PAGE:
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Christianity in China

Christianity is one of the three big world religions to come to China from the west. Of the three religions, it was the second to arrive -- after Buddhism and before Islam. There have been about 6 eras when Chinese became Christians, and then the religion went underground or the Christians were driven out or killed. 

The first wave was said to be soon after Jesus' death and in the first few centuries AD. The second wave was Nestorianism starting from about the seventh century. The third wave was Catholicism that was spread during the Yuan Dynasty (1206–1368). The fourth wave was Catholicism during the Ming (1368–1644) and Qing (1636–1911) Dynasties. The fifth wave was mainly Protestantism and Evangelicalism when missionaries arrived mainly from Western Europe and America during the 1800s and early 1900s. The sixth wave was mainly indigenous growth of indigenous Christian churches that are similar to Western Evangelicals and Pentecostals that started during the Cultural Revolution, and this may be China's fastest growing religion now in the 21st Century.

Nowadays, there are tens of millions of Christians, but professed Christians are mainly women and mainly live in the developed Eastern Coast. The religion has been severely repressed and outlawed several times in China's history, but it quickly growing now.

Present Chinese Christianity

During the Cultural Revolution in the 1960s and 1970s, all religions were repressed. Churches, temples and mosques were destroyed, and many people were killed and tortured to drive people from religion. However, in the countryside in some eastern and northern provinces, Chinese Christianity suddenly started to grow very quickly as Chinese went around preaching from village to village. In some villages and small country towns, most of the people professed Christianity. The repression didn't stop the growth, though it was usual for Christian leaders to be imprisoned.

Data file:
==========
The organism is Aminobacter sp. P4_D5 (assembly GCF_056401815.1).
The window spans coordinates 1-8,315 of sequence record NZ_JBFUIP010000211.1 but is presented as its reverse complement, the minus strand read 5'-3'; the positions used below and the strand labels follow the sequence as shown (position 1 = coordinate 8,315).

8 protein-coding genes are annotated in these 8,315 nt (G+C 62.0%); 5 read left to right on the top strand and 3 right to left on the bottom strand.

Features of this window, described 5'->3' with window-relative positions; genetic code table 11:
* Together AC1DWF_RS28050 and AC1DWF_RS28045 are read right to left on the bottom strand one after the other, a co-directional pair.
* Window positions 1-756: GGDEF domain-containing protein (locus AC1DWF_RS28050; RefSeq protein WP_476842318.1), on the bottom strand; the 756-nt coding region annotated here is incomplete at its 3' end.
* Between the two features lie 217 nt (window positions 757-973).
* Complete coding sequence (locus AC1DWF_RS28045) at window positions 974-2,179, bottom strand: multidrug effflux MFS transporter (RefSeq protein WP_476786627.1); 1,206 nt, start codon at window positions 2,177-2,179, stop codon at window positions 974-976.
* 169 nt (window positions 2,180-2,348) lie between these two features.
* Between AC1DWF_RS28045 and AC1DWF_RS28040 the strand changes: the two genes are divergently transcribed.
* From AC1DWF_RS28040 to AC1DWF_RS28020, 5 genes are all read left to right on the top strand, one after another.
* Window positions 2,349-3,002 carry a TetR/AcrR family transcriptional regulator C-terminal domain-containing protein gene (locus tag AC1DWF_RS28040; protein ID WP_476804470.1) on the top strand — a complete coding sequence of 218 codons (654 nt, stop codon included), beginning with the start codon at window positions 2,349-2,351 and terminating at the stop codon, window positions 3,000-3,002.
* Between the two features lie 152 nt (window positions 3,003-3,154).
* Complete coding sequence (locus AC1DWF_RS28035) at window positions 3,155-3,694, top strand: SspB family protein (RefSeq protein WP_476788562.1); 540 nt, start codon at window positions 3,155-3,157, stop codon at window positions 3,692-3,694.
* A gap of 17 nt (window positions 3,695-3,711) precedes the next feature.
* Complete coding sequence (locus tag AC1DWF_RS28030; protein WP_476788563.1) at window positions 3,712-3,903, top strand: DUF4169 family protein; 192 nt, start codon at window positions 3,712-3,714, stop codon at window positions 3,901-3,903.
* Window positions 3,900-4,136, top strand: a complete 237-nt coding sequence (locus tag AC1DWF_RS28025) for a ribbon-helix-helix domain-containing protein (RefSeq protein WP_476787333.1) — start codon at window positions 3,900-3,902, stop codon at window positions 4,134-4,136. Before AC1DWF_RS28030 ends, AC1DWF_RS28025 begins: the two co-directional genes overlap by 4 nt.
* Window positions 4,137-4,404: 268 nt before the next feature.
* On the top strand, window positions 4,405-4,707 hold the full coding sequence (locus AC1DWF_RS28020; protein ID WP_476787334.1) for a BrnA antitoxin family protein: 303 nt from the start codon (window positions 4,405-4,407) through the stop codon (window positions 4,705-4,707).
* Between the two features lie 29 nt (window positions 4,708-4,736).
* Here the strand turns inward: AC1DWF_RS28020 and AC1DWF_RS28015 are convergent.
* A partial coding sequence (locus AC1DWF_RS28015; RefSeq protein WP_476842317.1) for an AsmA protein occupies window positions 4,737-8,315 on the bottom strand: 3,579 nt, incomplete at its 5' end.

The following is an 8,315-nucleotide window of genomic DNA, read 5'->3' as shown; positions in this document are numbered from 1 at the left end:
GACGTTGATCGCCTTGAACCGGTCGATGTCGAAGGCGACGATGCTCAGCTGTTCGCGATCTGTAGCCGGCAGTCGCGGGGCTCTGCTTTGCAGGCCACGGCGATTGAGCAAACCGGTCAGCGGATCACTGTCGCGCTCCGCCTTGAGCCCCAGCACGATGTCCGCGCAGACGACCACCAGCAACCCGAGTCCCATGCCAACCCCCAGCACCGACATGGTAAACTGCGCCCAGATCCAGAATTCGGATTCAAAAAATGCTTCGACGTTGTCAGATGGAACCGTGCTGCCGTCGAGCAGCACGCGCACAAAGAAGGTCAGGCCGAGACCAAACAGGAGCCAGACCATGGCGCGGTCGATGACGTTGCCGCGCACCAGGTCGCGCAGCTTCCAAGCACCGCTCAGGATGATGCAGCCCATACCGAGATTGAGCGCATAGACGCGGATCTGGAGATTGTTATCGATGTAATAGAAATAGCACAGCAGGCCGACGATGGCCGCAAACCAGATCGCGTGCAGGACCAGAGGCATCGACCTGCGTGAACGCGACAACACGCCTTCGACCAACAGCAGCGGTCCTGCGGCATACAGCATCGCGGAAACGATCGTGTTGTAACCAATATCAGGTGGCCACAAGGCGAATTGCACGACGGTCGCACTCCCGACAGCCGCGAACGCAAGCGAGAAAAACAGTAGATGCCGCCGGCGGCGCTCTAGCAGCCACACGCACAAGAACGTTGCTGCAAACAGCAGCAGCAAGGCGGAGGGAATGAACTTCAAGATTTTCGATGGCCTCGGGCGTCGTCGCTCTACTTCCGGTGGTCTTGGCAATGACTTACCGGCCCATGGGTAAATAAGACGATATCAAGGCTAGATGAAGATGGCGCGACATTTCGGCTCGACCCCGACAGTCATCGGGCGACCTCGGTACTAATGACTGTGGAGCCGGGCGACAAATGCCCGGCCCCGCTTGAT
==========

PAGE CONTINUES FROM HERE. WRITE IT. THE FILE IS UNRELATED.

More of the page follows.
The growth came from conversion. Unlike other Chinese religious adherents, Christians in China become Christians by change of faith and not by birth. In China, people who are born into Muslim families are considered Muslim if they simply don't eat pork or follow other "Muslim" customs. 

People are considered Buddhist or Taoist if they simply pay homage at ancestral tombs and believe that their ancestors are with them spiritually. But becoming a Christian in a hostile society is a matter of faith and is voluntary. 

Chinese Christians must believe that a man born thousands of years ago and thousands of kilometers away to an unknown alien people was the Son of God. The beliefs are hard to swallow and strange to Chinese: somehow faith in a man who died 2,000 years ago in a foreign country means forgiveness of sins and salvation. One has to believe this man resurrected and created the Universe. The beliefs are strange and outside traditional ways of thinking about the nature of human life and the cosmos.

Christianity in China has always been a minority religion in a hostile society. Unlike in western countries where Christianity was the dominant religion, Christianity was never a part of the culture and almost never the religion of rulers. This may be why unlike the other religions, it seems that the Christian presence kept dying out after Christianity spread for a while.

However, in the past hundred years, Christianity has taken root. Tens of millions have become baptized Christians. During the 1970s, it was known as a religion of peasants, but after 1989, it started to quickly spread among the educated people and business people in coastal cities like Shanghai and the economic zone regions. It is said that the number of Christians has doubled since 1997, and they are now perhaps 5% of the population.

Now, Christianity in China is mainly polarized between Jidujiao (基督教, Chinese Evangelical) and Tianzhujiao (天主教, Chinese Catholics), the government supported Three Self Churches and independent "house churches," and country churches of poor people and city churches of Chinese middle-class people, rich business people, and the highly educated. Jidujiao is far more popular than Tianzhujiao, and there may be something like 70 million Chinese Evangelicals. But it is hard to know for sure, since there has never been a religious poll taken, and many house churches that are Evangelical are reluctant of publicity. The Three Self Churches say that they have 20 million members, but the house churches where people simply meet in homes and office buildings probably have more people attending. A large percentage attends both kinds of meetings.